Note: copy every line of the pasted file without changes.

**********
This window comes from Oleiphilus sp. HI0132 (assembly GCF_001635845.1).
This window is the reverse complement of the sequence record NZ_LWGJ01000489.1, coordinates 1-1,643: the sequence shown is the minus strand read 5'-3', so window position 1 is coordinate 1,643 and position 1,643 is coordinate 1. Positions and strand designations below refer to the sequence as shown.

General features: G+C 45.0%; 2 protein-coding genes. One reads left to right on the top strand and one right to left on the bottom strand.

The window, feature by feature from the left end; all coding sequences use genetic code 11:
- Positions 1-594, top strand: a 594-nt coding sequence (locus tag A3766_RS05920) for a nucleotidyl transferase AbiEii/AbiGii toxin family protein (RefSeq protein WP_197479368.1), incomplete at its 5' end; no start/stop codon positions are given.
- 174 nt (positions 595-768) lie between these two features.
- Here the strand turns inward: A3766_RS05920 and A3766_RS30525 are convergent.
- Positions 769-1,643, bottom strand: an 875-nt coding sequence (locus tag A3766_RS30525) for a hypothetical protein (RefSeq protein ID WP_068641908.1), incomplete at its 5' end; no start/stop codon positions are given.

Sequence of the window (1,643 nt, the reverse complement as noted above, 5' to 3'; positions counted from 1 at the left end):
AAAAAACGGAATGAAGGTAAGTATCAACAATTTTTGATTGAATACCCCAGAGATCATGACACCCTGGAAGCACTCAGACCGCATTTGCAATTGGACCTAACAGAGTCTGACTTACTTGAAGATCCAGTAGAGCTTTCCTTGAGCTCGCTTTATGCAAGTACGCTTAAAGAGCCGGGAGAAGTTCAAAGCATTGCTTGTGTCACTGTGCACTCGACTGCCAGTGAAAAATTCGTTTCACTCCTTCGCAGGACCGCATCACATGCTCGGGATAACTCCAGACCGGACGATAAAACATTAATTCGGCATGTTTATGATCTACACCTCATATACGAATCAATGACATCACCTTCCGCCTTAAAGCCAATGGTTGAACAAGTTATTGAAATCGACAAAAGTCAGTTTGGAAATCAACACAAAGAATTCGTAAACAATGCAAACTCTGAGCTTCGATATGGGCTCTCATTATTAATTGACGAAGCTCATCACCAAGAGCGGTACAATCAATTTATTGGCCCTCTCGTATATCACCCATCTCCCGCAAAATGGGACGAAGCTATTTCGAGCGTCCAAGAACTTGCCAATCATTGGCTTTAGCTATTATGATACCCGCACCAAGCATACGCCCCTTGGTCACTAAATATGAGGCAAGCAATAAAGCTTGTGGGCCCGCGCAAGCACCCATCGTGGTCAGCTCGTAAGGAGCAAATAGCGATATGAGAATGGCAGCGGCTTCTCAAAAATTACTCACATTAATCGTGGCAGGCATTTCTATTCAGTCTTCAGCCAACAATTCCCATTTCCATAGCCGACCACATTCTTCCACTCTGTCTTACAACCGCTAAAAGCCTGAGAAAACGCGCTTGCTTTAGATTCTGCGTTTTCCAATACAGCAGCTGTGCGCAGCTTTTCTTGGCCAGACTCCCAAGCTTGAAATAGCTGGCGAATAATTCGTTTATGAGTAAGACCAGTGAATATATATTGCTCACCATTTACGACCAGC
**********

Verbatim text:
This window comes from Oleiphilus sp. HI0132 (assembly GCF_001635845.1).
This window is the reverse complement of the sequence record NZ_LWGJ01000489.1, coordinates 1-1,643: the sequence shown is the minus strand read 5'-3', so window position 1 is coordinate 1,643 and position 1,643 is coordinate 1. Positions and strand designations below refer to the sequence as shown.

General features: G+C 45.0%; 2 protein-coding genes. One reads left to right on the top strand and one right to left on the bottom strand.

The window, feature by feature from the left end; all coding sequences use genetic code 11:
- Positions 1-594, top strand: a 594-nt coding sequence (locus tag A3766_RS05920) for a nucleotidyl transferase AbiEii/AbiGii toxin family protein (RefSeq protein WP_197479368.1), incomplete at its 5' end; no start/stop codon positions are given.
- 174 nt (positions 595-768) lie between these two features.
- Here the strand turns inward: A3766_RS05920 and A3766_RS30525 are convergent.
- Positions 769-1,643, bottom strand: an 875-nt coding sequence (locus tag A3766_RS30525) for a hypothetical protein (RefSeq protein ID WP_068641908.1), incomplete at its 5' end; no start/stop codon positions are given.

Sequence of the window (1,643 nt, the reverse complement as noted above, 5' to 3'; positions counted from 1 at the left end):
AAAAAACGGAATGAAGGTAAGTATCAACAATTTTTGATTGAATACCCCAGAGATCATGACACCCTGGAAGCACTCAGACCGCATTTGCAATTGGACCTAACAGAGTCTGACTTACTTGAAGATCCAGTAGAGCTTTCCTTGAGCTCGCTTTATGCAAGTACGCTTAAAGAGCCGGGAGAAGTTCAAAGCATTGCTTGTGTCACTGTGCACTCGACTGCCAGTGAAAAATTCGTTTCACTCCTTCGCAGGACCGCATCACATGCTCGGGATAACTCCAGACCGGACGATAAAACATTAATTCGGCATGTTTATGATCTACACCTCATATACGAATCAATGACATCACCTTCCGCCTTAAAGCCAATGGTTGAACAAGTTATTGAAATCGACAAAAGTCAGTTTGGAAATCAACACAAAGAATTCGTAAACAATGCAAACTCTGAGCTTCGATATGGGCTCTCATTATTAATTGACGAAGCTCATCACCAAGAGCGGTACAATCAATTTATTGGCCCTCTCGTATATCACCCATCTCCCGCAAAATGGGACGAAGCTATTTCGAGCGTCCAAGAACTTGCCAATCATTGGCTTTAGCTATTATGATACCCGCACCAAGCATACGCCCCTTGGTCACTAAATATGAGGCAAGCAATAAAGCTTGTGGGCCCGCGCAAGCACCCATCGTGGTCAGCTCGTAAGGAGCAAATAGCGATATGAGAATGGCAGCGGCTTCTCAAAAATTACTCACATTAATCGTGGCAGGCATTTCTATTCAGTCTTCAGCCAACAATTCCCATTTCCATAGCCGACCACATTCTTCCACTCTGTCTTACAACCGCTAAAAGCCTGAGAAAACGCGCTTGCTTTAGATTCTGCGTTTTCCAATACAGCAGCTGTGCGCAGCTTTTCTTGGCCAGACTCCCAAGCTTGAAATAGCTGGCGAATAATTCGTTTATGAGTAAGACCAGTGAATATATATTGCTCACCATTTACGACCAGC